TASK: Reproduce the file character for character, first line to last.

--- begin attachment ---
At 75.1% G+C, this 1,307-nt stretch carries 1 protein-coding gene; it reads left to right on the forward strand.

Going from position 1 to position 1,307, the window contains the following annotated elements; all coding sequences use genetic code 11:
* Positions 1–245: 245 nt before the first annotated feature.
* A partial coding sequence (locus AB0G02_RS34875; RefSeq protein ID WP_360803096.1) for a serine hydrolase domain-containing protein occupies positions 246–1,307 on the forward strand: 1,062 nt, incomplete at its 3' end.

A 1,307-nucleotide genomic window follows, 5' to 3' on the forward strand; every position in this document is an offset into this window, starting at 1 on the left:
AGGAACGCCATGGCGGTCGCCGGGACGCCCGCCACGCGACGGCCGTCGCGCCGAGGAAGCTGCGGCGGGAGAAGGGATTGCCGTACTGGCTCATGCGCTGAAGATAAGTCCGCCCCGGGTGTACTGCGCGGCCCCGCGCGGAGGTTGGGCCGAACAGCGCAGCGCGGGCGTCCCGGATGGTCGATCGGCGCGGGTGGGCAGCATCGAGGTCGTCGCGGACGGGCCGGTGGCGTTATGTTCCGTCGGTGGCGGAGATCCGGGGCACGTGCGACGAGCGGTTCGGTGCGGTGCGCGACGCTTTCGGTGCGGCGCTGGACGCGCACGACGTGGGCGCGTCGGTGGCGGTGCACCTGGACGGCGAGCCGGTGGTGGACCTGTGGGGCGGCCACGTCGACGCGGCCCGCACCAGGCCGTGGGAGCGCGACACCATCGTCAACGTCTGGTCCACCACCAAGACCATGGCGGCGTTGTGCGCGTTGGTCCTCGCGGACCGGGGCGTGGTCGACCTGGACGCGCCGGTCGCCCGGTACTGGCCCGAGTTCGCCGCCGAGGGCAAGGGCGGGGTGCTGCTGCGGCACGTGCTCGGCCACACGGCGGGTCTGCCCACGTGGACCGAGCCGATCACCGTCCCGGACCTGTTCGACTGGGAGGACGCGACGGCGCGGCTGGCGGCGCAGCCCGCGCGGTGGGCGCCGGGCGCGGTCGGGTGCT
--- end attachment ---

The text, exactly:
At 75.1% G+C, this 1,307-nt stretch carries 1 protein-coding gene; it reads left to right on the forward strand.

Going from position 1 to position 1,307, the window contains the following annotated elements; all coding sequences use genetic code 11:
* Positions 1–245: 245 nt before the first annotated feature.
* A partial coding sequence (locus AB0G02_RS34875; RefSeq protein ID WP_360803096.1) for a serine hydrolase domain-containing protein occupies positions 246–1,307 on the forward strand: 1,062 nt, incomplete at its 3' end.

A 1,307-nucleotide genomic window follows, 5' to 3' on the forward strand; every position in this document is an offset into this window, starting at 1 on the left:
AGGAACGCCATGGCGGTCGCCGGGACGCCCGCCACGCGACGGCCGTCGCGCCGAGGAAGCTGCGGCGGGAGAAGGGATTGCCGTACTGGCTCATGCGCTGAAGATAAGTCCGCCCCGGGTGTACTGCGCGGCCCCGCGCGGAGGTTGGGCCGAACAGCGCAGCGCGGGCGTCCCGGATGGTCGATCGGCGCGGGTGGGCAGCATCGAGGTCGTCGCGGACGGGCCGGTGGCGTTATGTTCCGTCGGTGGCGGAGATCCGGGGCACGTGCGACGAGCGGTTCGGTGCGGTGCGCGACGCTTTCGGTGCGGCGCTGGACGCGCACGACGTGGGCGCGTCGGTGGCGGTGCACCTGGACGGCGAGCCGGTGGTGGACCTGTGGGGCGGCCACGTCGACGCGGCCCGCACCAGGCCGTGGGAGCGCGACACCATCGTCAACGTCTGGTCCACCACCAAGACCATGGCGGCGTTGTGCGCGTTGGTCCTCGCGGACCGGGGCGTGGTCGACCTGGACGCGCCGGTCGCCCGGTACTGGCCCGAGTTCGCCGCCGAGGGCAAGGGCGGGGTGCTGCTGCGGCACGTGCTCGGCCACACGGCGGGTCTGCCCACGTGGACCGAGCCGATCACCGTCCCGGACCTGTTCGACTGGGAGGACGCGACGGCGCGGCTGGCGGCGCAGCCCGCGCGGTGGGCGCCGGGCGCGGTCGGGTGCT